The family of a California Navy veteran says he died because police knelt on his neck for nearly five minutes — what their lawyer referred to as “the George Floyd technique.”
Angelo Quinto, 30, was suffering a mental health crisis when his family called police to their home in Antioch on Dec. 23 — and he died at a local hospital three days later, according to a report in the Los Angeles Times.
“He said, ‘Please don’t kill me,’ as they were putting him on the ground,” Quinto’s mother, Cassandra Quinto-Collins, told the outlet.
“They handcuffed him, and one officer put his knee on the back of his neck the whole time I was in the room,” she said.
Quinto-Collins said she was hugging her son to try to keep him calm when police arrived at the house, about 45 miles east of San Francisco — but said police never tried to deescalate the situation.
“I trusted the police because I thought they knew what they were doing,” she told the newspaper. “But he was actually passive and visibly not dangerous or a threat so it was absolutely unnecessary what they did to him.”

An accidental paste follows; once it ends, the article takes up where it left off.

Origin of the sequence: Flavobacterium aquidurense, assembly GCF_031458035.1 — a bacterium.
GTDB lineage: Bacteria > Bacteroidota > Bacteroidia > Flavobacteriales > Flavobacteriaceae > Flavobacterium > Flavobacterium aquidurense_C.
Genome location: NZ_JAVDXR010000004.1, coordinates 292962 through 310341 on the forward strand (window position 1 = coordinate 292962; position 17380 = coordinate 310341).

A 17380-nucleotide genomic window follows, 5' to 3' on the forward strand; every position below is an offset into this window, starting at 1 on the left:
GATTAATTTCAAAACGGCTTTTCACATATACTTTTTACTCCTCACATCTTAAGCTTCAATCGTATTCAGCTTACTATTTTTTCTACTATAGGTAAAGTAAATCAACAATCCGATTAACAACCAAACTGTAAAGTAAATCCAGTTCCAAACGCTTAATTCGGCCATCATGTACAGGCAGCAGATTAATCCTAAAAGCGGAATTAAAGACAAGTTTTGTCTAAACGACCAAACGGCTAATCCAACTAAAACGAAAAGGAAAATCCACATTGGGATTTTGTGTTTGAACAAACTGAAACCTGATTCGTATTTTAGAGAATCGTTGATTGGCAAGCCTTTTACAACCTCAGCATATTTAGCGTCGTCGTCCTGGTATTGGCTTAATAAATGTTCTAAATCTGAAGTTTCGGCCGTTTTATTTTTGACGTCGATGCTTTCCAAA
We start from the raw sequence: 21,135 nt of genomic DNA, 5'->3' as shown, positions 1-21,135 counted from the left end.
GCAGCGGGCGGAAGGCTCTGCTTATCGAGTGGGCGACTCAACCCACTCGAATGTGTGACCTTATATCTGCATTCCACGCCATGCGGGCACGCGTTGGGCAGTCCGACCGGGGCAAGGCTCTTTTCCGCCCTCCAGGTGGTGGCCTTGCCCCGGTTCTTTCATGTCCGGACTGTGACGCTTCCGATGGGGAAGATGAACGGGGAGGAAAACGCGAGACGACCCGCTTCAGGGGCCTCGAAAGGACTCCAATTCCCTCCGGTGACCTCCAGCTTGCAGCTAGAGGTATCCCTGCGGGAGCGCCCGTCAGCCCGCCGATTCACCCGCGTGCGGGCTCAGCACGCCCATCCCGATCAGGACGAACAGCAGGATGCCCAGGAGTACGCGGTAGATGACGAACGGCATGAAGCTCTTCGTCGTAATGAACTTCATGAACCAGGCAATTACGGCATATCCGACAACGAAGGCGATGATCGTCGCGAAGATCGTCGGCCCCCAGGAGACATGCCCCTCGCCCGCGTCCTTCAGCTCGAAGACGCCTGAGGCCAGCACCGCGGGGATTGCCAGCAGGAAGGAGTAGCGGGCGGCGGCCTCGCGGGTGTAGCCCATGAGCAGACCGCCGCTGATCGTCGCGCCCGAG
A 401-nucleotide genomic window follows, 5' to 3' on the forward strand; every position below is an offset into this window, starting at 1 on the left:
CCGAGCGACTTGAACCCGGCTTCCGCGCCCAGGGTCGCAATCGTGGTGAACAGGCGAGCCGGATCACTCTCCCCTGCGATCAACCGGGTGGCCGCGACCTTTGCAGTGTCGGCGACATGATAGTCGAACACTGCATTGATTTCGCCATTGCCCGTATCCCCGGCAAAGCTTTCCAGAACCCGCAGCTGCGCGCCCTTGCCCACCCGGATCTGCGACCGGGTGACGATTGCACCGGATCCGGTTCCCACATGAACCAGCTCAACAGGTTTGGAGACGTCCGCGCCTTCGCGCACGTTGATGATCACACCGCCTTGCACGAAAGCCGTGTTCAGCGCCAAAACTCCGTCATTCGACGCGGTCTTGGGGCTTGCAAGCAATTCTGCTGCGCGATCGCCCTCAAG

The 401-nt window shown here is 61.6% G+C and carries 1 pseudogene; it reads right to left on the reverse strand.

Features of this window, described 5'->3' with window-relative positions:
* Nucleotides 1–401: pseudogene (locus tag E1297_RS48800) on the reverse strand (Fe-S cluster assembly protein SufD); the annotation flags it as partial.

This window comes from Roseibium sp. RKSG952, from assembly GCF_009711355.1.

Quinto-Collins said cops did not have their bodycams on, but she began filming the incident after her son stopped moving.
The family filed a legal claim against the Antioch Police Department last week, and has announced their intention to file a federal lawsuit, the LA Times said.
“I refer to it as the George Floyd technique, that’s what snuffed the life out of him, and that cannot be a lawful technique,” their lawyer, John Burris, told the outlet.
“We see not only violations of civil rights but also violations against the rights of his mother and sisters, who saw what happened to him,” Burris said.
Floyd died on May 25 after police in Minneapolis knelt on his neck for nearly nine minutes, sparking global protests against police brutality.
In a similar case, Daniel Prude, a 41-year-old man suffering a mental health breakdown, died after police in Rochester placed a spit hood over his head and held him down on March 23. Prude was left brain dead and was pronounced dead days later.
The announcement this week that Rochester cops would not face criminal charges in Prude’s death sparked a new round of protests in the upstate New York city.
Antioch police did not respond to a request for comment in Quinto’s death.
With Post wires